St. Petersburg: An Oral History

Front Cover
Scott Taylor Hartzell
Arcadia Publishing, 2002 - History - 127 pages
Voices of America: St. Petersburg is peppered with anecdotes, documented histories, and journalistic accounts. Revealed inside is the impact that Swedish immigrant Josef Henschen had in birthing and naming the city. Readers will experience the coming of the Orange Belt Railroad and delve into the lives of pioneers, including postmaster Roy Hanna, cowboy Jay Starkey, and mayor and builder A.C. Pheil. They will travel to the day the 1921 hurricane struck and revel in the antics of mayors Noel Mitchell and Frank Fortune Pulver. Historic photographs, including scenes from Williams Park and the Princess Martha Hotel, abound in this book. C. Perry Snell's rise as a local developer is documented. George Gandy's bridge, once the nation's largest over-water span, is featured, as is the Coliseum, once the nation's most celebrated dance hall. Recognized also is the valor of the Rev. Enoch Davis and Chester James Sr., local civil rights leaders.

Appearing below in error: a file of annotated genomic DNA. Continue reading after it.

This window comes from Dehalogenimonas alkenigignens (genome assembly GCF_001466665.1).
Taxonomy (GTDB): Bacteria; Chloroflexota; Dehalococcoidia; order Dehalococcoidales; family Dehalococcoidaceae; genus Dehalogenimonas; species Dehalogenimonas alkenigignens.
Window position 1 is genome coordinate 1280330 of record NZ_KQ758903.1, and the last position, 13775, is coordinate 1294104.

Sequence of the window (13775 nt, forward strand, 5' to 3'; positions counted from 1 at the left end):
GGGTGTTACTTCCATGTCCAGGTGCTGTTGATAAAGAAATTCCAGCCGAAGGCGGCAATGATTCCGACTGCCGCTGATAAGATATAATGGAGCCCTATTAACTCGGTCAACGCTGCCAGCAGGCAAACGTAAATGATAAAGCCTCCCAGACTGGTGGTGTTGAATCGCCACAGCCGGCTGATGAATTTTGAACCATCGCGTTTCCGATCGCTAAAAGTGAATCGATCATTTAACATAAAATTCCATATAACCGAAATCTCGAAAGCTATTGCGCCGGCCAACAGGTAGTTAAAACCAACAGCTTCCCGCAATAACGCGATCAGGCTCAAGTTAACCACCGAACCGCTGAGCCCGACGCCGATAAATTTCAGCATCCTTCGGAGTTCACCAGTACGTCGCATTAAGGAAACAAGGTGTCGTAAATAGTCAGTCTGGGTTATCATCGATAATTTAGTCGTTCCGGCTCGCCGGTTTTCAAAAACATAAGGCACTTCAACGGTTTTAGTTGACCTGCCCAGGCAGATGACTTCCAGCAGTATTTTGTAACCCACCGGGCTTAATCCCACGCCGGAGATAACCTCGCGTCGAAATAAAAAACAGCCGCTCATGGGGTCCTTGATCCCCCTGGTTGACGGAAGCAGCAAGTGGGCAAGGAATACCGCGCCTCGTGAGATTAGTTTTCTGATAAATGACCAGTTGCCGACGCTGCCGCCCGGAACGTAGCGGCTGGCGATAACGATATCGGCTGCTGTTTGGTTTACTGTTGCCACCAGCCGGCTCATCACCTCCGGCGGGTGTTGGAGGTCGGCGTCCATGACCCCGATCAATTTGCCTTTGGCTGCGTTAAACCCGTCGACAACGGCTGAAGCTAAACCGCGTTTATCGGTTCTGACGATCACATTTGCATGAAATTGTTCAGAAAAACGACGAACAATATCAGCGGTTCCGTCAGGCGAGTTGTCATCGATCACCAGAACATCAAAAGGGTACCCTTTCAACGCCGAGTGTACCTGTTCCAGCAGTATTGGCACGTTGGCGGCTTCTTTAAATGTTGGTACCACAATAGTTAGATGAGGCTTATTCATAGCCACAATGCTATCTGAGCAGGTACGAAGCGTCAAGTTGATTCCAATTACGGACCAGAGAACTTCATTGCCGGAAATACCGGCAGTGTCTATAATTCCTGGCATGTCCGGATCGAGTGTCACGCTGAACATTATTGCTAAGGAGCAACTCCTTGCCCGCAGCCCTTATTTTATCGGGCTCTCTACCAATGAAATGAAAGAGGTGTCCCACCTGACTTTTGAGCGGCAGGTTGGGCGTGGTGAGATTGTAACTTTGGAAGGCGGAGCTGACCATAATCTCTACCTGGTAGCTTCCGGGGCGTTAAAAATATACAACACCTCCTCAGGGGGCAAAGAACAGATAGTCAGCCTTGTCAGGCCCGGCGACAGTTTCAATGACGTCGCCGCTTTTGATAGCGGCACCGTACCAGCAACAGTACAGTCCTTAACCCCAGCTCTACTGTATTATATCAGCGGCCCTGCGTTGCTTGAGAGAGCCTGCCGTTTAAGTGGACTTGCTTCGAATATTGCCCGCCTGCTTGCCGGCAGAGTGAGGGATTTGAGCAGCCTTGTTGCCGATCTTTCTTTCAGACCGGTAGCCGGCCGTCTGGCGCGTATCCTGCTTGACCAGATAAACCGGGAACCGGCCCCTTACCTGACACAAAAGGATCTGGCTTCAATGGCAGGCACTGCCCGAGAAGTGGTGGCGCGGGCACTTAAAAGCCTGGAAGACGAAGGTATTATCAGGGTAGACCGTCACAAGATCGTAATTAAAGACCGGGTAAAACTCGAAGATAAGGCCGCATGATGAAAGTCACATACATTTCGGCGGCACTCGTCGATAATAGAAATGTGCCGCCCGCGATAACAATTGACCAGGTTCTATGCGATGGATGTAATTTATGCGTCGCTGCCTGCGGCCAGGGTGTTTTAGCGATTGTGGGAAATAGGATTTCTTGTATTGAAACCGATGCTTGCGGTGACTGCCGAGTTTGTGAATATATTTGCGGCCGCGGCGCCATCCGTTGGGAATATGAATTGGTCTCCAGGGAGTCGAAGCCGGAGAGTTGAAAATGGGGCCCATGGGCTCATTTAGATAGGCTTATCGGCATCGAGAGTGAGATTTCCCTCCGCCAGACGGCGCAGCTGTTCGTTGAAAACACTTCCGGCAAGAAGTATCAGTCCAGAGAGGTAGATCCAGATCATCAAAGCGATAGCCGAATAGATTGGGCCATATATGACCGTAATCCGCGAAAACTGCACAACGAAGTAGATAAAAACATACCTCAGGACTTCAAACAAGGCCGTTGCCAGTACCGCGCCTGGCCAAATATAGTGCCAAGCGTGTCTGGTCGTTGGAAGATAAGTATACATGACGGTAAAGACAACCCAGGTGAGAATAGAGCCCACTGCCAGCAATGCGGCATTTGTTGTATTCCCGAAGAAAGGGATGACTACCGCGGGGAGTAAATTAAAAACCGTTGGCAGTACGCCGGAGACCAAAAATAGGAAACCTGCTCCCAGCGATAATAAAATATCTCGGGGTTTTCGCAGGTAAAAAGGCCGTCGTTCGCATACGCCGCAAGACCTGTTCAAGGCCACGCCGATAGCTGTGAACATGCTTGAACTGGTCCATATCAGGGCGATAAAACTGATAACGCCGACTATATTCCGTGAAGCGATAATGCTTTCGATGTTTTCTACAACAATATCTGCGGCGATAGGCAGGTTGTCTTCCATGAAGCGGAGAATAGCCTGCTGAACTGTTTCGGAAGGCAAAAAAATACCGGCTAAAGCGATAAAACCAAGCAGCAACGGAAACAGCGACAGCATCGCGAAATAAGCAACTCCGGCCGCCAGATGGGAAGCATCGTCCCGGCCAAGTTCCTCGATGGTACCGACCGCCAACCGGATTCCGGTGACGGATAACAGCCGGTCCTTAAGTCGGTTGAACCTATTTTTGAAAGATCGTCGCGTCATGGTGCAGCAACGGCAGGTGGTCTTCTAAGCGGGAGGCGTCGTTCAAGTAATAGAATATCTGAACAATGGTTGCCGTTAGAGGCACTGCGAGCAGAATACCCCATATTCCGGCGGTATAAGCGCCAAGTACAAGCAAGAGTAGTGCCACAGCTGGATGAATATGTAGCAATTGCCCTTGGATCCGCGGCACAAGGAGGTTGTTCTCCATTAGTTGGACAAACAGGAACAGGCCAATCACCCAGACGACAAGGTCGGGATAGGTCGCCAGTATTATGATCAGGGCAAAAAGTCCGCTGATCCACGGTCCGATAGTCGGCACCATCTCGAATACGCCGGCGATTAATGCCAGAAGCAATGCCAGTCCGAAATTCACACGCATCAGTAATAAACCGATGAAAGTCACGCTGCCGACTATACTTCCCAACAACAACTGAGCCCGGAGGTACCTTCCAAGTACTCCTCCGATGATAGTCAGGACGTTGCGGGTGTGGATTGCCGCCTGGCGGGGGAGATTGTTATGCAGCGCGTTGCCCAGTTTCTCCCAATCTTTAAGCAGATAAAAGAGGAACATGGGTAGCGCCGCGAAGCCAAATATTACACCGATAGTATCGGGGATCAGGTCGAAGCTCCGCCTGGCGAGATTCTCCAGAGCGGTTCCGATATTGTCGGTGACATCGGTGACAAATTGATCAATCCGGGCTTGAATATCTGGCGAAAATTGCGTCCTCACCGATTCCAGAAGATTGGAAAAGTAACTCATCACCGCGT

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Introduction and Acknowledgments
Pheil He Flew to Greatness
Flying from Fame to Shame
The Jungle Country Club Hotel Walter Fullers Crown
He Paved the Way to God and Freedom
Bookseller and Missionary
Notes for Quotations

Common terms and phrases

About the author (2002)

As a correspondent with the St. Petersburg Times, author Scott Taylor Hartzell has chronicled the area's past. He introduced St. Petersburg history into Wellington Central Middle School's elective program and taught the course there. The St. Petersburg Museum of History preserves his research in its archives.

Bibliographic information